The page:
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  • Home > Mari Mancusi > Blood Coven Series > Bad Blood (Page 29)     
    Bad Blood(Blood Coven Vampire,book 4) by Mari Mancusi
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    I stare at her, impressed. Eleven going on twenty-one? How about forty-three?

    “You’re like a regular twenty-first century Robin Hood,” I exclaim. “Robbing from the rich and giving to the poor.”

    “Something like that.” Stormy beams.

    “Aren’t you afraid of getting caught?”

    “Nah. I go through a ton of international proxy servers to hide my trail.”

    “You realize I have no clue what you just said.”

    She laughs. “No one ever does. But don’t worry, these places are already way corrupt. If they report a disturbance, they’ll get the gambling commission nosing around. And then they’d definitely have some explaining to do.”

    Okay, that logic I can understand. “Well, just don’t tell the evil twin you can do this. She’ll probably make you hack into the Bellagio or something to increase her odds.”

    “I don’t think she’s poor enough to need my help.”

    “She might be soon, at the rate she’s going.” I shake my head. “Anyway, how about those waffles?”

    Stormy turns to me, an excited look on her freckled face. Suddenly she’s eleven again. “Really?” she asks. “You really want to make some?”

    “Absolutely.”

    She leaps off her seat and dances to the kitchen. I join her there and soon we’re in major waffle-making mode, mixing the batter, heating up the iron, making a total mess. I accidentally drop an egg on my shoe, and she cracks up. Her laughter is infectious and soon we’re both giggling like crazy.

    “Let’s add chocolate chips!” she cries, pulling over a breakfast barstool to stand on so she can reach the high shelf. “I know Mom has some up here somewhere,” she adds as she starts rummaging through the cabinet.

    “Chocolate chips in waffles?” I say, raising an eyebrow. “I’ve never heard of such a thing.”

    “Gives them added yum,” Stormy explains confidently as she pulls the Toll House morsels from behind the bag of flour. Unfortunately in doing so, she manages to knock over the flour and a moment later I find myself completely covered head-to-toe in white powder. Stormy looks down at me, her expression hesitant. “Oops?” she says.

    “Oops?” I cry, grabbing her by the waist and yanking her down from the stool. She squeals in protest as I grab the Toll House bag away from her. “I’ll give you oops,” I tell her, tickling her and laughing so hard I can barely catch my breath. I grab a handful of chocolate chips and try to stuff them into her mouth. She screams as I roll her in the flour on the floor at my feet and wiggles free, retreating to the other side of the breakfast bar for cover.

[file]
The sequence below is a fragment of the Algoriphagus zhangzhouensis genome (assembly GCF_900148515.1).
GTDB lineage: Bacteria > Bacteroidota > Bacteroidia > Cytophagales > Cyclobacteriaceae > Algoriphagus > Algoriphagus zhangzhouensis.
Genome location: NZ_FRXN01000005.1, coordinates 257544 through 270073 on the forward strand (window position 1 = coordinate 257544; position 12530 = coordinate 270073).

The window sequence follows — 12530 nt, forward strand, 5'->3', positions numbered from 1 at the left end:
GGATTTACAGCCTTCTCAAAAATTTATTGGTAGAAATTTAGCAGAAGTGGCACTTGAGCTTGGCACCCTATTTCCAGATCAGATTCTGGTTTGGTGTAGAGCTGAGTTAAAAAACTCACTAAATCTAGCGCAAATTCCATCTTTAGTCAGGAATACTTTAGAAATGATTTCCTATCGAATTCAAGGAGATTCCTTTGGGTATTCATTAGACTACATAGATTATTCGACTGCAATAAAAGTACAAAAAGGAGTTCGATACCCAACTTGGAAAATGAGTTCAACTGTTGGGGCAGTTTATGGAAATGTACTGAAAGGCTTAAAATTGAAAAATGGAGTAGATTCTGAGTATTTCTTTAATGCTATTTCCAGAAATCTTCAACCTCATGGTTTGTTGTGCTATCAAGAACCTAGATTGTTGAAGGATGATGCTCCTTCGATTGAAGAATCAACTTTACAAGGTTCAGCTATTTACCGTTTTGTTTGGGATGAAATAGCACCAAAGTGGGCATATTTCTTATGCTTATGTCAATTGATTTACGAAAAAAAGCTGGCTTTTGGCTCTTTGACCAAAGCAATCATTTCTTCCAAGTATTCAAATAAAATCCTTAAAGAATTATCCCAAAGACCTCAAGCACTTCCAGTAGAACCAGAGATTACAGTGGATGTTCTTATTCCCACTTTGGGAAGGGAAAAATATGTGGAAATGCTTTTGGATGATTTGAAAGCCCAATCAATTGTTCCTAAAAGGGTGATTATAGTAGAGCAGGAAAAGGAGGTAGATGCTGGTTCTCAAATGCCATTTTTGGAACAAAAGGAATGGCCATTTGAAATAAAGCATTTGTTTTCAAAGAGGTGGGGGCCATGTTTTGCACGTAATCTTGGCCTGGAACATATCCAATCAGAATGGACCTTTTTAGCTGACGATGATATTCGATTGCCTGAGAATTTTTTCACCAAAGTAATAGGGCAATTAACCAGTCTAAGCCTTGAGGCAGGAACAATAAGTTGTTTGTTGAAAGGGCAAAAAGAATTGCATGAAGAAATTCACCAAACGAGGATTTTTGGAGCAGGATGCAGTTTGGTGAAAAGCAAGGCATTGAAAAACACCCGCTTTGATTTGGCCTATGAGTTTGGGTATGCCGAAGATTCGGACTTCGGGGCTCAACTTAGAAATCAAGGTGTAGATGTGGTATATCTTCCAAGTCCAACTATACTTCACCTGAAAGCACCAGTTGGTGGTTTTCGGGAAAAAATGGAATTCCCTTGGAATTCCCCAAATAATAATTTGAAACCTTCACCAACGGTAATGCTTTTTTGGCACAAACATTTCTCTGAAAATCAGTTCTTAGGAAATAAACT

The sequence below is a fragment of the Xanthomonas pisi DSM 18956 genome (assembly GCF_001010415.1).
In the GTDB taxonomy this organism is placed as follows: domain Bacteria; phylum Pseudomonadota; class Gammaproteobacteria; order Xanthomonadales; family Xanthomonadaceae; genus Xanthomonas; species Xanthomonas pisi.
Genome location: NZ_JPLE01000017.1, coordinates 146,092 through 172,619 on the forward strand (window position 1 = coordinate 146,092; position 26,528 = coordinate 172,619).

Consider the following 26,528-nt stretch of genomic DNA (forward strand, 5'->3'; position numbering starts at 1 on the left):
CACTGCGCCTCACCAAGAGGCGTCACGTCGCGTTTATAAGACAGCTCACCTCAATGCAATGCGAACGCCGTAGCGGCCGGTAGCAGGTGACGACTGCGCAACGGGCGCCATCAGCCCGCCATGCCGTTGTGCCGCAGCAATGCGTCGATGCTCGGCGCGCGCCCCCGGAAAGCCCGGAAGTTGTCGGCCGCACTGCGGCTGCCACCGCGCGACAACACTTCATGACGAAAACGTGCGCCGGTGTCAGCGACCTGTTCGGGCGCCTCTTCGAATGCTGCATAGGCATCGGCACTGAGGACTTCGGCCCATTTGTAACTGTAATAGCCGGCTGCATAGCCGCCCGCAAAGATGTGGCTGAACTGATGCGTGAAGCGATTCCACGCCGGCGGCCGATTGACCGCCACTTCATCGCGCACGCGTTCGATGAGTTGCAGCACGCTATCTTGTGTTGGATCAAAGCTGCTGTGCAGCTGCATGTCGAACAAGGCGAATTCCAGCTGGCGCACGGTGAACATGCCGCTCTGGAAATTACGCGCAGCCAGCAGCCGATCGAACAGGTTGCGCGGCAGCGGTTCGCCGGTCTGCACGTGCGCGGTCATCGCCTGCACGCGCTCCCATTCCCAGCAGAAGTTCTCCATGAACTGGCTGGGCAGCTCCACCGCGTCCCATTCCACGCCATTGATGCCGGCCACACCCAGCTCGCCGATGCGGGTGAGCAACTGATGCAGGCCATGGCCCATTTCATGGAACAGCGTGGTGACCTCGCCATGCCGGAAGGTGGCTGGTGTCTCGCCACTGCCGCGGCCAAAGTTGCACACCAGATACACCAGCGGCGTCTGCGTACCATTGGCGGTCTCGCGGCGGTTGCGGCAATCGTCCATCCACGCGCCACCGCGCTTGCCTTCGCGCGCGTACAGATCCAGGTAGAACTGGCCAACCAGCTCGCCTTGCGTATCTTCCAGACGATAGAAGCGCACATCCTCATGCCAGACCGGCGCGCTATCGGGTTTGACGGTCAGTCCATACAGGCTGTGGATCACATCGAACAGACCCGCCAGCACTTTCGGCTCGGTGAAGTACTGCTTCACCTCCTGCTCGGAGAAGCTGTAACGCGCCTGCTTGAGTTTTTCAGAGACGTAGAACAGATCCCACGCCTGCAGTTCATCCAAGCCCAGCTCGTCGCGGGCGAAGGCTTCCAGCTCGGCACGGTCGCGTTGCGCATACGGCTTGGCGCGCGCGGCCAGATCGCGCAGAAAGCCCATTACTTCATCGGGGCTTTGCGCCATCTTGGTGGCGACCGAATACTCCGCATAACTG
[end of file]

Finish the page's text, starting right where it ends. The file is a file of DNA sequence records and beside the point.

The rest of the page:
“What’s going on here?”

    We whirl around and realize that in the midst of our laughter we hadn’t heard Heather walk through the door, home from work. Yikes. I assess the kitchen, which is completely trashed by this point. Flour and chocolate chips strewn everywhere. She’s going to be so pissed. And I, as the almost adult and the guest in the home, am really the one to blame.

    “We’re making waffles, Mom!” Stormy announces cheerfully. “With chocolate chips for extra yum.”

    “And we had a little accident,” I start to explain. “But don’t worry—I’m totally going to clean—”

    “So who’s winning?” she interrupts.

    “Um, what?”

    “The food fight, of course.” She grins at both of us.

    “I think we’re about tied,” I manage to say, relief washing over me. I can’t believe she’s not mad.

    “No way. I’m kicking Sunny’s butt,” Stormy insists.

    “Mmm-hmm.” Heather rubs the top of her daughter’s head affectionately.

    “Sure you are.” She turns back to the kitchen. “Need some help?” she asks.

    “With the waffles, I mean, not the food fight.”

    I toss her a grateful smile. “Definitely.”

    Somehow, with Heather’s help, we’re eventually able to produce a few edible waffles out of the mess and sit down at the breakfast bar to eat them. I glance over at my sister, who’s stuffing waffle into her mouth, still unable to stop giggling. I reach over to brush a smudge of flour from her cheek, affectionately. It still feels weird to have a newfound sister and even more so to know where she came from. But at the end of the day she’s adorable and sweet and smart and really impossible to dislike. If only Rayne would give her half a chance. We finish eating and Stormy begs me to play Dance Dance Revolution with her on the Wii. I agree—after a shower to wash off all the flour, that is—and soon we’re dancing up a storm. I’m sweating like crazy trying to keep my balance and pound out the dance moves, which, if you’ve never tried it, is a lot harder than it sounds. Of course Stormy is a total natural (or has had a lot of practice) and whips my butt in every game.

    “Okay, okay, I give in,” I say, collapsing on the couch next to Heather, who’s been watching us with amusement. “You win.”

    “Aw,” Stormy says. “One more round?”

    “Stormy, it’s almost time for school,” her mother reminds her. “I need you to go get dressed. You can see Sunny when you get home this afternoon, if she’s free.”

    “But Mo-om!”

    “Don’t worry. I’m sure I’ll be ready for a rematch then,” I assure her. She looks appeased. “Okay. You’d better be.” Then she scrambles off to the bathroom.

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